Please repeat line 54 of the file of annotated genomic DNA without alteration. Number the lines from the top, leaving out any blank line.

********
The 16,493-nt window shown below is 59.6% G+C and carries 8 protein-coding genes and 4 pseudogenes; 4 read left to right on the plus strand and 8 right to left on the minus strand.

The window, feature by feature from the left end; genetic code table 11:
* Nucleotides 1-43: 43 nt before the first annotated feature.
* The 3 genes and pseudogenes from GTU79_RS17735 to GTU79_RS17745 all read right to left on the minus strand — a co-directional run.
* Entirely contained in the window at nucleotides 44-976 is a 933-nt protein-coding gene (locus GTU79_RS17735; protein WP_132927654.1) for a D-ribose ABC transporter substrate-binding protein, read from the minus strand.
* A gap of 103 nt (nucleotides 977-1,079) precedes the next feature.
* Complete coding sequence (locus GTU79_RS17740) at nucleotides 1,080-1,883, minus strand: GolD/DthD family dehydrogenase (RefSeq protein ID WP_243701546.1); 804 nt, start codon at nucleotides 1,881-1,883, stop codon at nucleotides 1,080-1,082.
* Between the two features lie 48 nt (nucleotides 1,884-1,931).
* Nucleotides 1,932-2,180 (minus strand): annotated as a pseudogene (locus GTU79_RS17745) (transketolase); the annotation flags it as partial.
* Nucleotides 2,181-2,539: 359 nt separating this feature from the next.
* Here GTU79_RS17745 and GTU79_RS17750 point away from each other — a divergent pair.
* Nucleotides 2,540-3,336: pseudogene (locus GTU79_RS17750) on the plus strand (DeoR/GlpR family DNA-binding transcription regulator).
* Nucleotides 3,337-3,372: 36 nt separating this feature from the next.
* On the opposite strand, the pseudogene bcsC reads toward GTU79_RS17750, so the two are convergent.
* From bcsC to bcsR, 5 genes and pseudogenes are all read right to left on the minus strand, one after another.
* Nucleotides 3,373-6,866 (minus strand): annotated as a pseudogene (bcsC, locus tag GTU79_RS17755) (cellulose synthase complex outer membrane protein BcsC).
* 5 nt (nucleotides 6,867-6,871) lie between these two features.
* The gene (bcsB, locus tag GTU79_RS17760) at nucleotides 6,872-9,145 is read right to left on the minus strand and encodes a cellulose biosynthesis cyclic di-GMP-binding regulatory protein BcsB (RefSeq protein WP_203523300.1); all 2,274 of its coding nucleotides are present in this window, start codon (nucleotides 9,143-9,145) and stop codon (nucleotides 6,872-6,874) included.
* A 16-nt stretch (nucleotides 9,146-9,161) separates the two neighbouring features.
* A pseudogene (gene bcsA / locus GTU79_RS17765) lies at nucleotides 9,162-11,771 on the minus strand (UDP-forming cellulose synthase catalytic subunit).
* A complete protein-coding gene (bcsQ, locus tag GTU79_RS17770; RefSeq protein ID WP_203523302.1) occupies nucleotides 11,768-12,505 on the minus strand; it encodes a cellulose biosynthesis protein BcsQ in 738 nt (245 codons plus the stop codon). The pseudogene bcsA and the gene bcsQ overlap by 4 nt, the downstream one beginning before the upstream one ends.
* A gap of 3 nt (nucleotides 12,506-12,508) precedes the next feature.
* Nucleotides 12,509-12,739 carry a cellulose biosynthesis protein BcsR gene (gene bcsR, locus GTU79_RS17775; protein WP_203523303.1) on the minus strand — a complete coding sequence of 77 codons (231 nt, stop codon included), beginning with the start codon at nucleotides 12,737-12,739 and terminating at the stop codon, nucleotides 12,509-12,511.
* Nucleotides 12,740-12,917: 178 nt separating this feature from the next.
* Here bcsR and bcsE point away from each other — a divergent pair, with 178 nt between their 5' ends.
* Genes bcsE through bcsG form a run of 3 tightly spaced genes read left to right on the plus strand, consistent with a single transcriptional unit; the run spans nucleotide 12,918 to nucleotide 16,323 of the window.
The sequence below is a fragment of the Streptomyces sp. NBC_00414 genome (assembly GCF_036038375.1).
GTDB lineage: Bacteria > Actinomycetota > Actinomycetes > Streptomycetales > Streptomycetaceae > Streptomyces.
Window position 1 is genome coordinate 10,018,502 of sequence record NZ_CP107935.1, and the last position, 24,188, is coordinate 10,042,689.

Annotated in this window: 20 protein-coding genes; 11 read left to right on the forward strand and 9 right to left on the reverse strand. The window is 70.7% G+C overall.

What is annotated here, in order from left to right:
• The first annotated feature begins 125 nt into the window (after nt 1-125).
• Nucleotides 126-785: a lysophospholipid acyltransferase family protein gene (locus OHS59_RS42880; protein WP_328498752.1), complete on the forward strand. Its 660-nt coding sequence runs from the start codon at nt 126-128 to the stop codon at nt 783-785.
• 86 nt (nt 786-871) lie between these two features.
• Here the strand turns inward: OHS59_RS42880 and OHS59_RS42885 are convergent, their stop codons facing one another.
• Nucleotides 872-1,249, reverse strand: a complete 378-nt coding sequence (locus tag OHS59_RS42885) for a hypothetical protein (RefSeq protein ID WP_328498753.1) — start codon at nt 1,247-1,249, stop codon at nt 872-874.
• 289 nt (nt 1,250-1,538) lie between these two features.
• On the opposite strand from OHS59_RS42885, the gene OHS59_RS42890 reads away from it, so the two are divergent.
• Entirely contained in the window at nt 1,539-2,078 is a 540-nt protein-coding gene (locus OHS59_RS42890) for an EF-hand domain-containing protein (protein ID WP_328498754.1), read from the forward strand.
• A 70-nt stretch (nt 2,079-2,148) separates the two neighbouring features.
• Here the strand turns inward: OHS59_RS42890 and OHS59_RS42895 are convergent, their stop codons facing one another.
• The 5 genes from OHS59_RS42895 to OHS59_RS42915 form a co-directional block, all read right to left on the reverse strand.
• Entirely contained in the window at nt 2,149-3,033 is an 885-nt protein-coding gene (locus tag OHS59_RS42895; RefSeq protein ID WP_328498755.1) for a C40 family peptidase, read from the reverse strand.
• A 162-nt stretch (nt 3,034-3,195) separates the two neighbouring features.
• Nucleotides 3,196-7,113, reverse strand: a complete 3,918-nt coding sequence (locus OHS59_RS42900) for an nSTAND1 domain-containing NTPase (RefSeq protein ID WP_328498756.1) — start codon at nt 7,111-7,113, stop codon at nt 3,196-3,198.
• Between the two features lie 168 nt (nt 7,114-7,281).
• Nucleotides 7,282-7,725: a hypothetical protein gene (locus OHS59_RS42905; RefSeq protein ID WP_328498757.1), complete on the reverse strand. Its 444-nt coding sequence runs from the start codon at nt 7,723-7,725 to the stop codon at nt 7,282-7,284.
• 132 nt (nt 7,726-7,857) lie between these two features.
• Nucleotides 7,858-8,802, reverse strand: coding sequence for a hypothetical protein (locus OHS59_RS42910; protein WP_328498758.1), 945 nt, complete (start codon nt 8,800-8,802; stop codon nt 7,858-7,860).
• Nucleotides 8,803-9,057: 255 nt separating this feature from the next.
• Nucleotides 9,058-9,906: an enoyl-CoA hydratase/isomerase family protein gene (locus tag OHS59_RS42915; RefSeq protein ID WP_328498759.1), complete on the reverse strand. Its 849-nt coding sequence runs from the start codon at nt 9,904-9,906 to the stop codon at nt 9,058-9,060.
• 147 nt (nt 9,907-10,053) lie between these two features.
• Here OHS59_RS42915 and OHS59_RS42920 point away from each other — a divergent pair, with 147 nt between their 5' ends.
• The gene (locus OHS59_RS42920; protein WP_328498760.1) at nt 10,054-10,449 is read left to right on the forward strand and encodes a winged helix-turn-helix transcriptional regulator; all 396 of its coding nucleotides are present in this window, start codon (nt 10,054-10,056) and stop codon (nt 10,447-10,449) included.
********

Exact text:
• The gene (locus OHS59_RS42920; protein WP_328498760.1) at nt 10,054-10,449 is read left to right on the forward strand and encodes a winged helix-turn-helix transcriptional regulator; all 396 of its coding nucleotides are present in this window, start codon (nt 10,054-10,056) and stop codon (nt 10,447-10,449) included.